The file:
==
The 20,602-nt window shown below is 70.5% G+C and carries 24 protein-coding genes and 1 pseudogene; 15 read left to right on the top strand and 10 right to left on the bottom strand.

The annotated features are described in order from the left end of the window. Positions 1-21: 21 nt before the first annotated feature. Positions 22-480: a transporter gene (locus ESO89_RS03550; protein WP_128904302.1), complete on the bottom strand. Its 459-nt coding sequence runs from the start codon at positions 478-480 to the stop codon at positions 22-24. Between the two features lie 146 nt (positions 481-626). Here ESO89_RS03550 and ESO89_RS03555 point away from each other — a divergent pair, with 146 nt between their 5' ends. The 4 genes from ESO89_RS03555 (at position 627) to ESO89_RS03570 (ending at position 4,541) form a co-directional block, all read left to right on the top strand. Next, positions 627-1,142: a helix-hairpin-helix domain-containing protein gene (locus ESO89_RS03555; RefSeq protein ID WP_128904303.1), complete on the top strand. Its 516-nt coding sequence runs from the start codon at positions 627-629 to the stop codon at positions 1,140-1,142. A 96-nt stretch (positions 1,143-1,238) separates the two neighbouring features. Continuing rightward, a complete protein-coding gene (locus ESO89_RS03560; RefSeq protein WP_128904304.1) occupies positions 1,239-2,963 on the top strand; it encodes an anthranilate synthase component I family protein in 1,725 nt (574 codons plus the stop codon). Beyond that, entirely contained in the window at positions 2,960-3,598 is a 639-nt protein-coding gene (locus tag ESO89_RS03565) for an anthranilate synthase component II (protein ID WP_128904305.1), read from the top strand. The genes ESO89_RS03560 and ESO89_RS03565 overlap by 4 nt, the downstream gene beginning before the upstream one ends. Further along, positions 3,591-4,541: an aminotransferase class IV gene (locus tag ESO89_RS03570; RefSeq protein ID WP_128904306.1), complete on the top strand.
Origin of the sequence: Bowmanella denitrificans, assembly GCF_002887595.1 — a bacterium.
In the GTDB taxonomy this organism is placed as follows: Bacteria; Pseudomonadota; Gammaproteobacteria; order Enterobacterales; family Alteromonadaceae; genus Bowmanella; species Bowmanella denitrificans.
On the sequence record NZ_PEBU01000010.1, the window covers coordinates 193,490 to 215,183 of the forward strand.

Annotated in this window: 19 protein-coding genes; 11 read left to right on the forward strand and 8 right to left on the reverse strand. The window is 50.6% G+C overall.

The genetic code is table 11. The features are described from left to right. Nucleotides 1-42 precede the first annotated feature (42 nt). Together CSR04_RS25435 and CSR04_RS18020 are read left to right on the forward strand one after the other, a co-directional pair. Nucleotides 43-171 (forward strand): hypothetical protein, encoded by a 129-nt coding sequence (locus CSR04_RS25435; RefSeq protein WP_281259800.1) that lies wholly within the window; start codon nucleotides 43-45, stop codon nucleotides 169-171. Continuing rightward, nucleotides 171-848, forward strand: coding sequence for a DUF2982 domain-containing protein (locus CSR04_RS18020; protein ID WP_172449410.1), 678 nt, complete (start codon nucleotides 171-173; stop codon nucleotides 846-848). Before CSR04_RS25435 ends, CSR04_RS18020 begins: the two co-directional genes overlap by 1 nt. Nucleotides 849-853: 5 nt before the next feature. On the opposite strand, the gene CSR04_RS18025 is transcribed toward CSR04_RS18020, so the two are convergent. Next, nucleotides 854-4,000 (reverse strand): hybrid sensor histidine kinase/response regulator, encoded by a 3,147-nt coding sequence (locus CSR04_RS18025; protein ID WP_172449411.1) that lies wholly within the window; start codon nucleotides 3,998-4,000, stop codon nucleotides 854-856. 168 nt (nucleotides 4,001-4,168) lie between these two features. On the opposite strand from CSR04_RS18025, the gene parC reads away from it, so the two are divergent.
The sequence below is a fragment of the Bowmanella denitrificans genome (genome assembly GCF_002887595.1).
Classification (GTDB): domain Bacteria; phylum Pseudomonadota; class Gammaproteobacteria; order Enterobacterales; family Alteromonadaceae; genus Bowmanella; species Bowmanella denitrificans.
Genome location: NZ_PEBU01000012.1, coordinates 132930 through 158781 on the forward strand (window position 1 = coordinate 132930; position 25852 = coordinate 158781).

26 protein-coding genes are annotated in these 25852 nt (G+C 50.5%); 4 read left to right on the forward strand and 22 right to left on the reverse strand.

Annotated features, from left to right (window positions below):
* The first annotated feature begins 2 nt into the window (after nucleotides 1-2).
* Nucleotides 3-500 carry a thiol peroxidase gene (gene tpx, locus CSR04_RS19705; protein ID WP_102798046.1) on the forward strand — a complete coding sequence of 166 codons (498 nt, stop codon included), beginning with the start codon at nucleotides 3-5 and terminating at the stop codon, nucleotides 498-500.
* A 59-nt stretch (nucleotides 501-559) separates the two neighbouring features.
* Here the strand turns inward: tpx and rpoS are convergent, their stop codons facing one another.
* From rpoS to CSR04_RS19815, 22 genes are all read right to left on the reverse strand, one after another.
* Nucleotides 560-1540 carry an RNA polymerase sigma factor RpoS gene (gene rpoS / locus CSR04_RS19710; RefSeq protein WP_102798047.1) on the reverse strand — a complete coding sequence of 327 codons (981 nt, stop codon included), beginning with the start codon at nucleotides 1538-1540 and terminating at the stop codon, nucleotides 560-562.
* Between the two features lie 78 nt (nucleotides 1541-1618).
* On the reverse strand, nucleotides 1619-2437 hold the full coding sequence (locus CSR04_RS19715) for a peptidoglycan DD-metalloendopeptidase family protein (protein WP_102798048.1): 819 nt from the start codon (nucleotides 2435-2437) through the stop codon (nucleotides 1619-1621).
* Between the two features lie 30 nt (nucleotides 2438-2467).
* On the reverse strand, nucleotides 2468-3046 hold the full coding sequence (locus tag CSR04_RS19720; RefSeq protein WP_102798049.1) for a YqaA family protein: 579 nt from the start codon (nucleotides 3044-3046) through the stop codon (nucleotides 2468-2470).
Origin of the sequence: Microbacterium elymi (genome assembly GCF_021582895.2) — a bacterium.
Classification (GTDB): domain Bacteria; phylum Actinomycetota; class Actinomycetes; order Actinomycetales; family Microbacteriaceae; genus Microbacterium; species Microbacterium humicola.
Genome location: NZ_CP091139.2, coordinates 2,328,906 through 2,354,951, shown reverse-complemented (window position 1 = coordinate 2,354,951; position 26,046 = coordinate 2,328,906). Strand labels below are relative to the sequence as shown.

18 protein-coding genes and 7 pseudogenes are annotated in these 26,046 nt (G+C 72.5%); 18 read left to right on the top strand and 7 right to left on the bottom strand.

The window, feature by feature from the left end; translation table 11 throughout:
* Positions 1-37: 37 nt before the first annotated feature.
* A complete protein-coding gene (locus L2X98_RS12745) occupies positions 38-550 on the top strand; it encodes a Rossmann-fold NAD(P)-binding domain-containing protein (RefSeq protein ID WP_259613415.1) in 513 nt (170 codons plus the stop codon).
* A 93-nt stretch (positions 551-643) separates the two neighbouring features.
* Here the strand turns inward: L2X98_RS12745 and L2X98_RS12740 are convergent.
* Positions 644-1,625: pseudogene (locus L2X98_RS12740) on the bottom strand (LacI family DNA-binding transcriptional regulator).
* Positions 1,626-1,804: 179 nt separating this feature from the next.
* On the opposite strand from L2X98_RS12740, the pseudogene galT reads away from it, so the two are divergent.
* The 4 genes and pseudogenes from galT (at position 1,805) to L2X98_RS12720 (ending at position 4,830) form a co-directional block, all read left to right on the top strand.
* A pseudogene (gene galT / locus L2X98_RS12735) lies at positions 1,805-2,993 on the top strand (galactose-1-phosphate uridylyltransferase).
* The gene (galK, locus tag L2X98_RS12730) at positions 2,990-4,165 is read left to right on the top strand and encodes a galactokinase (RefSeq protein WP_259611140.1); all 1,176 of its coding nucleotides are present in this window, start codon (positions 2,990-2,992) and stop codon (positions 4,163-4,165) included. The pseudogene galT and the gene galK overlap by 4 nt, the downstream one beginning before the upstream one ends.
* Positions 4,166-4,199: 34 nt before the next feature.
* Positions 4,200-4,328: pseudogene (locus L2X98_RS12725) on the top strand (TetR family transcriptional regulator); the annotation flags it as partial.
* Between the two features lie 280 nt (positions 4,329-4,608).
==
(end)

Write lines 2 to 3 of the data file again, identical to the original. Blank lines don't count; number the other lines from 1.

The annotated features are described in order from the left end of the window. Positions 1-21: 21 nt before the first annotated feature. Positions 22-480: a transporter gene (locus ESO89_RS03550; protein WP_128904302.1), complete on the bottom strand. Its 459-nt coding sequence runs from the start codon at positions 478-480 to the stop codon at positions 22-24. Between the two features lie 146 nt (positions 481-626). Here ESO89_RS03550 and ESO89_RS03555 point away from each other — a divergent pair, with 146 nt between their 5' ends. The 4 genes from ESO89_RS03555 (at position 627) to ESO89_RS03570 (ending at position 4,541) form a co-directional block, all read left to right on the top strand. Next, positions 627-1,142: a helix-hairpin-helix domain-containing protein gene (locus ESO89_RS03555; RefSeq protein ID WP_128904303.1), complete on the top strand. Its 516-nt coding sequence runs from the start codon at positions 627-629 to the stop codon at positions 1,140-1,142. A 96-nt stretch (positions 1,143-1,238) separates the two neighbouring features. Continuing rightward, a complete protein-coding gene (locus ESO89_RS03560; RefSeq protein WP_128904304.1) occupies positions 1,239-2,963 on the top strand; it encodes an anthranilate synthase component I family protein in 1,725 nt (574 codons plus the stop codon). Beyond that, entirely contained in the window at positions 2,960-3,598 is a 639-nt protein-coding gene (locus tag ESO89_RS03565) for an anthranilate synthase component II (protein ID WP_128904305.1), read from the top strand. The genes ESO89_RS03560 and ESO89_RS03565 overlap by 4 nt, the downstream gene beginning before the upstream one ends. Further along, positions 3,591-4,541: an aminotransferase class IV gene (locus tag ESO89_RS03570; RefSeq protein ID WP_128904306.1), complete on the top strand.
Origin of the sequence: Bowmanella denitrificans, assembly GCF_002887595.1 — a bacterium.